JUBA, Sudan (Reuters) - More than 100 people were killed when tribesmen raided a south Sudan village, burning buildings and attacking churchgoers, officials said on Monday, in a further escalation of violence in the oil-producing region.
A surge of tribal killings this year has sparked fears for the stability of Sudan’s underdeveloped south, still emerging from two decades of civil war.
Fighters from the Lou Nuer tribe attacked the village of Duk Padiet, home to a rival Dinka group, on Sunday morning while many of the villagers were in church, officials told Reuters.
The extent of the carnage only emerged on Monday when officials reached the remote settlement in Jonglei state.
A total of 51 villagers and 28 southern soldiers, national security and police officers guarding the settlement were killed, said southern army spokesman Kuol Diem Kuol.
“From the attackers 23 bodies were found on the ground. These attackers were found in uniform with arms and organized in a military organisation in platoons with G3 rifles,” he said.
The United Nations estimates more than 1,200 people have died in ethnic attacks in south Sudan this year.
Some of the fiercest fighting has been in Jonglei, parts of which are included in a largely unexplored oil concession operated by France’s Total.
Southern politicians have accused their former civil war foes from north Sudan of arming rival tribes to destabilise the region in the build-up to elections in 2010 and a referendum on southern secession in 2011. Khartoum denies the accusation.
“This is a campaign against the Comprehensive Peace Agreement (the faltering 2005 accord that ended Sudan’s north-south civil war) and against the people of Duk,” Mayen Ngor, the commissioner of surrounding Duk County, told Reuters by phone from near the scene of the attack.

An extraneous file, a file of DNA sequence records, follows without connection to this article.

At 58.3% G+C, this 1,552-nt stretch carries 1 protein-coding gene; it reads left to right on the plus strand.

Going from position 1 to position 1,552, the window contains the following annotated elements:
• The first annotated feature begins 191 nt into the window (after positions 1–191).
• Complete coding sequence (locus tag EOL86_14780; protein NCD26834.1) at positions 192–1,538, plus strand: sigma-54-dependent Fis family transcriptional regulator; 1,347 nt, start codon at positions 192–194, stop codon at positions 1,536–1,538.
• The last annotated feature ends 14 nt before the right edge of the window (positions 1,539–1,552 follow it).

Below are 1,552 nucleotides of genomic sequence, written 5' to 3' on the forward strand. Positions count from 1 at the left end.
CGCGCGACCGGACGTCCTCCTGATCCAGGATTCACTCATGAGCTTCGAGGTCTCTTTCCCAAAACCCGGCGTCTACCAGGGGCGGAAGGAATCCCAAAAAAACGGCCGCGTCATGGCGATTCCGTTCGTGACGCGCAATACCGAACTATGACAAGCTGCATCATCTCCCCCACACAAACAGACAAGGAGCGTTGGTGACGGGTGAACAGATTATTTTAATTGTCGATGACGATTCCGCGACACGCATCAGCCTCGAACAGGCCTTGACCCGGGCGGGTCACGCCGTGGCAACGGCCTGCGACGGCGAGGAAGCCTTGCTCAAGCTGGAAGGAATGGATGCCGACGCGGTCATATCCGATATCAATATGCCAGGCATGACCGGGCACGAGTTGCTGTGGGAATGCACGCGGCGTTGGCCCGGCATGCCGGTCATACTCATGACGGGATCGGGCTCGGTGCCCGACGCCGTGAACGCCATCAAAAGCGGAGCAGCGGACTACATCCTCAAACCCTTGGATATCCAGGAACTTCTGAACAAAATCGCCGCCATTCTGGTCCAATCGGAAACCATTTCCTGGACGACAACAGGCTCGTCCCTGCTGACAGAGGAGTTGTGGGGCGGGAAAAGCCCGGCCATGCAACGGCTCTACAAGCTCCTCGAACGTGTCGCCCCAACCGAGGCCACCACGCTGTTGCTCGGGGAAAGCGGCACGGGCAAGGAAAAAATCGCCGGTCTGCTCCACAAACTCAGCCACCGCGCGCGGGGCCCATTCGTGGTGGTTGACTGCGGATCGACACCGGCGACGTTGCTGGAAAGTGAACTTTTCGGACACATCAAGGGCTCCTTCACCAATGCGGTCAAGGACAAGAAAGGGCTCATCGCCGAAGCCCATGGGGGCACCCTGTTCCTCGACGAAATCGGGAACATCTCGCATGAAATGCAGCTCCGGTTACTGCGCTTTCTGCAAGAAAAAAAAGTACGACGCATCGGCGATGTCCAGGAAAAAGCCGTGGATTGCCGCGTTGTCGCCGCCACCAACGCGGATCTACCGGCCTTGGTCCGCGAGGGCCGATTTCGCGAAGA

Ngor said the attackers burned down 260 huts, the police station and local government buildings, injuring 46 people and forcing thousands to flee.
Around two million people died in the 1983-2005 war between Sudan’s Muslim north and mostly Christian south. The conflict also set southern tribes against each other as the north backed rival southern militias.
Some analysts and southern leaders say they fear the new violence marks a return of the southern militias, backed by groups trying to undermine the peace deal, or local leaders, strengthening their power bases in the run-up to elections.
The 2005 peace deal which promised elections and a referendum also gave the south a share of the country’s oil wealth and set up a semi-autonomous southern government.
North-south relations have remained tense and analysts say many of the northern political elite are nervous about the referendum, and the prospects of losing the south, the source of most of Sudan’s proven oil reserves.
South Sudan has long been plagued by ethnic clashes, mostly fought over cattle and related feuds. But observers have been shocked by the scale of this year’s violence, where tribal fighters have attacked villages and killed women and children.
Members of the Lou Nuer tribe this month denied their fighters had joined militias, telling Reuters most of the recent raids were revenge attacks for past cattle rustling.
“It is just cattle raiding ... It’s just revenge,” said William Khor Reath, executive director for Akobo County, a mostly Lou Nuer area in Jonglei state.
Traditional disputes have been exacerbated by a ready supply of guns left over from the civil war.